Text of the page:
Class 12 Physics CHAPTER 13 NUCLEI
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NCERT Notes For Class 12 Physics CHAPTER 13 NUCLEI
Class 12 Physics CHAPTER 13 NUCLEI
Atomic number (Z)
- It is the number of protons in the nucleus.
- It is denoted by Z.
Mass number (A)
- It is the total number of nucleons
- Total no. of nucleons = no. of protons + number of neutrons
- Mass number is denoted by A.
Neutron number (N)
- It is the total number of neutrons.
- Denoted by N and N= A-Z.
Representation of nuclei
- An atom is represented as ZXA.
- A- mass number, Z- atomic number
- Accurate measurement of atomic masses is carried out with a mass spectrometer.
- Atomic mass unit (u), is used for expressing atomic masses.
- It is defined as 1/12th of the mass of the carbon (12C) atom.
Composition of nucleus
- Nucleus contains protons and neutrons
- The mass of a proton is
- James Chadwick-discovered neutrons
- Mass of a neutron is
- A free neutron is unstable.
- It decays into a proton, an electron and a antineutrino (another elementary particle), and has a mean life of about 1000s.
- It is stable inside the nucleus
- Atomic species with same atomic number but different mass number are called isotopes.
- Hydrogen has three isotopes having masses 1.0078 u (protium), 2.0141 u (deuterium), and 3.0160 u (tritium).
- Tritium nuclei, being unstable, do not occur naturally and are produced artificially in laboratories
• All nuclides with same mass number A and different atomic number are called isobars. Eg:
• Nuclides with same neutron number N but different atomic number Z are called isotones
SIZE OF THE NUCLEUS
- The radius of a nucleus with mass number A is given by
- Thus the density of nucleus is a constant, independent of A, for all nuclei.
- The density of nuclear matter is
Mass – Energy
- Einstein showed that mass is another form of energy and one can convert massenergy into other forms of energy, say kinetic energy and vice-versa.
- In a reaction the conservation law of energy states that the initial energy and the final energy are equal provided the energy associated with mass is also included.
- The difference in mass of a nucleus and its constituents, ΔM, is called the mass defect, and is given by
- The atomic mass of 16 8O found from mass spectroscopy experiments is seen to be 15.99493 u.
- Substracting the mass of 8 electrons (8 × 0.00055 u) from this, we get the experimental mass of O nucleus to be
Nuclear Binding Energy
- It is the energy equivalent of mass defect.
- If a certain number of neutrons and protons are brought together to form a nucleus of a certain charge and mass, an energy Eb will be released in the process.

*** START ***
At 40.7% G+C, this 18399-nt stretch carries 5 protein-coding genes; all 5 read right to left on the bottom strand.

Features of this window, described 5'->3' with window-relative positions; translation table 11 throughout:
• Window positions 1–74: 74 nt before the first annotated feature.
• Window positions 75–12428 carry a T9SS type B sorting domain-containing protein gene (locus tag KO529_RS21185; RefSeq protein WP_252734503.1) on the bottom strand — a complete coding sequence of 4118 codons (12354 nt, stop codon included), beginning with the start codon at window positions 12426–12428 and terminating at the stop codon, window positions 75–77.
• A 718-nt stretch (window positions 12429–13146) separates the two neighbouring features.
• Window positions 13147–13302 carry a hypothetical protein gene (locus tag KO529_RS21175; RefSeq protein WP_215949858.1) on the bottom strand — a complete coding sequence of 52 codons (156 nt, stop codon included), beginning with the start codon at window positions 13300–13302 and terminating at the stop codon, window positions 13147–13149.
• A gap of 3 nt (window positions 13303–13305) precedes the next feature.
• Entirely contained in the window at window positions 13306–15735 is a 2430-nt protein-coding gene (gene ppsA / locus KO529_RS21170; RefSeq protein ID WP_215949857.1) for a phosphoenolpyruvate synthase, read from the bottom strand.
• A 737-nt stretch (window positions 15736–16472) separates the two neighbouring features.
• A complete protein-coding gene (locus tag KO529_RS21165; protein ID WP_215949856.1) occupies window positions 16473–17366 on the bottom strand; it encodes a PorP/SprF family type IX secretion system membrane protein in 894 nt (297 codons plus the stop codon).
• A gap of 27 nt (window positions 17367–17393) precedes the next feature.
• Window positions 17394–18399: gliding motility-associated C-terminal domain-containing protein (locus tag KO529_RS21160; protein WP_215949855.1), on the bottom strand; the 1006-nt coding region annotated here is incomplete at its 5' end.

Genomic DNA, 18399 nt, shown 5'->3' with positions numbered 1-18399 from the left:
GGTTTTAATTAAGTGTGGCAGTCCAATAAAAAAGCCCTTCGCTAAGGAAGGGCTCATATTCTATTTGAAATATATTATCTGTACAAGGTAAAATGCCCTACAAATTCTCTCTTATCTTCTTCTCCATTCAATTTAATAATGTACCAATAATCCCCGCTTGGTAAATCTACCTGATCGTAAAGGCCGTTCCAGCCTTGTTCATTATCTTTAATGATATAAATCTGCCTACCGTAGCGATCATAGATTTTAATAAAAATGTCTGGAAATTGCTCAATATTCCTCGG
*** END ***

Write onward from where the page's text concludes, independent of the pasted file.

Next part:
- The ratio of the binding energy Eb of a nucleus to the number of the nucleons, A, in that nucleus is called binding energy per nucleon
Plot of the binding energy per nucleon Ebn versus the mass number A
Features of the Graph
- The binding energy per nucleon, Ebn, is practically constant, i.e. practically independent of the atomic number for nuclei of middle mass number ( 30 < A < 170).
- The curve has a maximum of about 8.75 MeV for A = 56 and has a value of 7.6 MeV for A = 238
- Ebn is lower for both light nuclei (A<30) and heavy nuclei (A>170).
- A very heavy nucleus, say A = 240, has lower binding energy per nucleon compared to that of a nucleus with A = 120. Thus if a nucleus A = 240 breaks into two A = 120 nuclei, nucleons get more tightly bound.
- Thus energy would be released when a heavy nucleus is broken into light nucleus- the process- nuclear fission
- Similarly when two light nuclei (A≤ 10) are joined together to form a heavy nucleus , energy is released- nuclear Fusion
- Force that binds the nucleons together.
- Strongest force in nature.
- Short range force.
- Does not depend on charge.
- The property that a given nucleon influences only nucleons close to it is also referred to as saturation property of the nuclear force.
- The nuclear force between two nucleons falls rapidly to zero as their distance is more than a few femtometres
- Acts through the exchange of π-mesons
Plot of the potential energy between two nucleons as a function of distance
- The potential energy is a minimum at a distance r0 of about 0.8 fm.
- This means that the force is attractive for distances larger than 0.8 fm and repulsive if they are separated by distances less than 0.8 fm.
- H. Becquerel discovered radioactivity in 1896.
- Radioactivity is a nuclear phenomenon in which an unstable nucleus undergoes a decay. This is referred to as radioactive decay.
- Three types of radioactive decay occur in nature :